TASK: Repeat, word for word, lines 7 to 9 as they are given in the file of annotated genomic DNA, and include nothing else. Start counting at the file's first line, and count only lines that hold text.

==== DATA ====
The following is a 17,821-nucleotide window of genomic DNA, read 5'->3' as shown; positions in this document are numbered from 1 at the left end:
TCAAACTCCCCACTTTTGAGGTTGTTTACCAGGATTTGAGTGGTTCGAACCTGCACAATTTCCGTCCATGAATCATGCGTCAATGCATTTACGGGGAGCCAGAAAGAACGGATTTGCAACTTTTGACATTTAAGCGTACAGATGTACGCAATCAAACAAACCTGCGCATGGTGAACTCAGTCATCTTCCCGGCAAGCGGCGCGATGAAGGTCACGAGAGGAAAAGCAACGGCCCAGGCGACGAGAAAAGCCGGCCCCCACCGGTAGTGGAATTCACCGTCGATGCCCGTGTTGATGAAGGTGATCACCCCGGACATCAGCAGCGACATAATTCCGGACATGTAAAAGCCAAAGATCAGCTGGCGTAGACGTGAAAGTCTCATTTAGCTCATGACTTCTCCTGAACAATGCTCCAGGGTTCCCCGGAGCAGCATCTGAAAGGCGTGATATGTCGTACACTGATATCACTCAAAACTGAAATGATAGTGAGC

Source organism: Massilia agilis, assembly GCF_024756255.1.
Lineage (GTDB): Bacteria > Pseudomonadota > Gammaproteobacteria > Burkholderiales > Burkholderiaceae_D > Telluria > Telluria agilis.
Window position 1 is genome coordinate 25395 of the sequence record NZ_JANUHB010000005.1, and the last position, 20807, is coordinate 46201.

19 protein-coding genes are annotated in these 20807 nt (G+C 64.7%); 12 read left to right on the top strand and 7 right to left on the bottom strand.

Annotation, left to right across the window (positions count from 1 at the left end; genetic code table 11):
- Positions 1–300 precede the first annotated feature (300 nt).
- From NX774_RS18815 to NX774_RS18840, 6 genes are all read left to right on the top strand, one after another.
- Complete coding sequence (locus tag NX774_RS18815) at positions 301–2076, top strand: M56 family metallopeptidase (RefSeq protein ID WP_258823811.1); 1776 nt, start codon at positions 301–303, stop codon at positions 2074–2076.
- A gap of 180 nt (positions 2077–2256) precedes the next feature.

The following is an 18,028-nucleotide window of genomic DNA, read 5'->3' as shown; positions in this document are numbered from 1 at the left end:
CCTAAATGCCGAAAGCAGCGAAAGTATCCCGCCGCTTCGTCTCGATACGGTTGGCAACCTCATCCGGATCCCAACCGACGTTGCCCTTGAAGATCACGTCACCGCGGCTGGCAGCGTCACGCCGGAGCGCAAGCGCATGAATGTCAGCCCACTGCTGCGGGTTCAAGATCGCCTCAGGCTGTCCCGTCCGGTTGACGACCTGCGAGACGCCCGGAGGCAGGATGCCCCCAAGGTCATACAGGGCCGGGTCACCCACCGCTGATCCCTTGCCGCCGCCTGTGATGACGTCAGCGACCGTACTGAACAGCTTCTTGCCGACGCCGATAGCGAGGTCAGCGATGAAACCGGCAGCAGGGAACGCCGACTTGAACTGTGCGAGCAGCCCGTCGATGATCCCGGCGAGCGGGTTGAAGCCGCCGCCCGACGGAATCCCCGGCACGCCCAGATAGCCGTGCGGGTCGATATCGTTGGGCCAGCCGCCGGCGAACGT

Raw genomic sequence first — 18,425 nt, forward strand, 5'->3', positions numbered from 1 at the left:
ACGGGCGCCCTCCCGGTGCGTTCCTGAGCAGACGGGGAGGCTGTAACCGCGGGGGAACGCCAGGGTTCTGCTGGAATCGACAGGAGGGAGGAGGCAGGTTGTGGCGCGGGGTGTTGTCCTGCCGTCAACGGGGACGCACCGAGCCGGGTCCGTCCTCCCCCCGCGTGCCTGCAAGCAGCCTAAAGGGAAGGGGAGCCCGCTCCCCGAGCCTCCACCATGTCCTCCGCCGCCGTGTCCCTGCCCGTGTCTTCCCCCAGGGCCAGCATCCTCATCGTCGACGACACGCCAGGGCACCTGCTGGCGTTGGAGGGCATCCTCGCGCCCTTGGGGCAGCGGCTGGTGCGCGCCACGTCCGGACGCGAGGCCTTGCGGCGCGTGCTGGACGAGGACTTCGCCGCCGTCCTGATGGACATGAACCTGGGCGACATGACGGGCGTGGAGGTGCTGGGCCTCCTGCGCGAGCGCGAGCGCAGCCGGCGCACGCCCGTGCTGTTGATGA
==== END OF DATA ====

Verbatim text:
Annotation, left to right across the window (positions count from 1 at the left end; genetic code table 11):
- Positions 1–300 precede the first annotated feature (300 nt).
- From NX774_RS18815 to NX774_RS18840, 6 genes are all read left to right on the top strand, one after another.